Now, I have somewhat of a vested interest in the campaign towards prescribing heroin – both here and overseas. Last year, my mum returned to Australia to live and while I would have liked to go with her, the thought of losing my heroin script after fighting so hard to get it, felt more than I could bear. I am HIV positive. There are going to be times when I will want to be near my family. Yet archaic laws in Australia forbid me from even entering the country with my prescription. How can this be legal? Anyone, on any other medication, would be permitted to continue that medication in another country but these basic human rights do not extend to drug users. The intense and totally unfounded hysteria that surrounds the prescribing of heroin to drug users sadly endures and has made the campaign to prescribe heroin in Australia a momentous task. Yet while campaigners look to the British System for guidance, it would be a mistake not to closely examine both its failings and successes. The potential for problems in importing a system that hasn’t been culturally fine tuned for the British using community are great because to get it wrong, Britain may lose the chance to ever attempt it on a large scale again. The Swiss users have to return to their heroin prescribing clinic 3 times a day to receive their heroin, watched over as they inject by a clinic nurse. Although the Swiss programme has had incredibly positive results, would English users blossom under such a severe restriction of an individual’s freedom? Or if the dosage is not allowed to be adjusted to suit each individual, as occurred before at the London clinic, what chance is there of success?

While there is undoubtedly a role for the prescribing of heroin to heroin users, it is important to remember how crucial the role of the heroin user is in the planning, implementation and evolution of a heroin programme – or any drug treatment programme for that matter. Users must be involved every step of the way and accepted, as other users of health services are, as an integral part of a treatment programmes development, with rights, responsibilities and a mutual respect for experience.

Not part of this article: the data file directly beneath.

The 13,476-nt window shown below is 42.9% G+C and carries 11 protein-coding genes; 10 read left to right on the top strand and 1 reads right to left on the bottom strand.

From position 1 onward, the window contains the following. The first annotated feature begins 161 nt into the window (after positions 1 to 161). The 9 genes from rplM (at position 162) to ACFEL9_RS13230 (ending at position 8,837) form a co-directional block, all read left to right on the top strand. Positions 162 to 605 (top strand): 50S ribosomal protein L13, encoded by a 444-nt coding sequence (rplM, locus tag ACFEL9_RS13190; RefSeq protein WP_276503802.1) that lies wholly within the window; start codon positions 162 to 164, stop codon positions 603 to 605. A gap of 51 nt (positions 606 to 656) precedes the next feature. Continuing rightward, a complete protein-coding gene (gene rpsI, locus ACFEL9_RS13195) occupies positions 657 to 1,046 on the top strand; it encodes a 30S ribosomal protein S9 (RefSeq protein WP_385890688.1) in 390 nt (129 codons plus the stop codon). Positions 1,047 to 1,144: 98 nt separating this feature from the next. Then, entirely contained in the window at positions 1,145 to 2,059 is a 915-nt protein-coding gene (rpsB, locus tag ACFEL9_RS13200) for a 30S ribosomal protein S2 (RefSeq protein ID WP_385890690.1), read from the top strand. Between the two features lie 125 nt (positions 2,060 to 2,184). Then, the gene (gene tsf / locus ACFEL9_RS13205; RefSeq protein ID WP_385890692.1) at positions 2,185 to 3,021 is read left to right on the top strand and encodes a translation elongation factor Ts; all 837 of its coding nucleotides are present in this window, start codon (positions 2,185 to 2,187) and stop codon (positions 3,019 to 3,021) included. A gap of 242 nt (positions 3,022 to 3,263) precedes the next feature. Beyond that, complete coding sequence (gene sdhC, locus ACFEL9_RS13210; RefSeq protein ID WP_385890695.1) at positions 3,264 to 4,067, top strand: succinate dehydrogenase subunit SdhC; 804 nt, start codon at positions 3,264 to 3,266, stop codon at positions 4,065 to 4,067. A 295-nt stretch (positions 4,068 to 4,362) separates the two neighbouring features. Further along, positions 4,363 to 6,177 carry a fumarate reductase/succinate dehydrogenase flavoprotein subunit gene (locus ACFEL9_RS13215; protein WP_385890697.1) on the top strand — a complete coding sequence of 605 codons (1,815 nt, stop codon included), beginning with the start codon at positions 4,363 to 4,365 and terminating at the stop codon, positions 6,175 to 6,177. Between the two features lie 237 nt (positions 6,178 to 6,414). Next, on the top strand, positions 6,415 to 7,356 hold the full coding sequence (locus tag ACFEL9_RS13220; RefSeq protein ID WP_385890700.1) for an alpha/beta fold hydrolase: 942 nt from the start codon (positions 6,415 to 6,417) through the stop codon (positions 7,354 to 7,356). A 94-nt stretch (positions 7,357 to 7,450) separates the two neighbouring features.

I know I’m fortunate. As an Aussie living in London, there are times when I have to pinch myself that this is real – I have a diamorphine prescription!. That the long and often harrowing road of ‘substitute prescribing’ has finally come to an end – and now I’m free to think about my future. But in the small silences that fall between me counting my blessings, I can’t help but wonder whether it’s all just been a bit to little, a bit too late. I question why it has taken 18 long years to get here? Why did I have to wait until I’d been chewed up and spat out of over 10 different treatment programmes and Dr’s surgeries, of at least 4 rehabs and an uncountable number of detox attempts? Why did I have to wait until I’d ‘finished’ selling my young body to men, til I’d got sick and deeply depressed, til I’d used every vein in my body from my neck to my feet, til I’d contracted both HIV and Hep C? Yet doctors can prescribe heroin to people who are opiate dependent in the UK and indeed they have recently been encouraged to by our current Home secretary, David Blunkett. Are doctors prepared to start looking at other alternatives? Is the government going to stand behind them? Support each other – doctors who are prepared to look at other options – keep each other updated. As a drug user, I know what its like to be on the other side of the fence – and as a drug user, I also know there are courageous doctors out there who are trying to do their best but are often working in isolation, with little support.

bppicnunsmall1.jpgMeanwhile, 96% of all opiate based prescriptions given out to British users, remains methadone and only 449 people currently receive a heroin prescription for opiate dependence. And I am one of them.

Unfortunately, I still hear the saying, ‘Don’t give them what they want’. But it’s not about want anymore. It’s about need and it’s about our lives. I would just like to take this opportunity to thank those doctors who did go that little bit further and treated me and my needs individually. Their support has got me the prescription I needed and has allowed me to be here today.One day we might have a system that doesn’t insist on me being sick and dysfunctional from the get-go and asks the big questions like ‘Why do we have a society / laws, that push substance users to the brink of insanity and outside the margins of society just because they prefer opiates instead of whiskey, a little stimulation from khat chewing instead of 20 cups of ‘legal’ coffee.

 

Addendum: The drug conventions are based on a lot of hot air and bullshit friends, the more you look back into history and the closer you inspect the world of economics, society, and criminal justice today, the more you unravel a mish-mash of men in suits making decisions decided by money, history, fear and racism, certainly not strong evidence, humanity and common sense.

– Erin

Editor Black poppy Magazine

Drug Consumption Rooms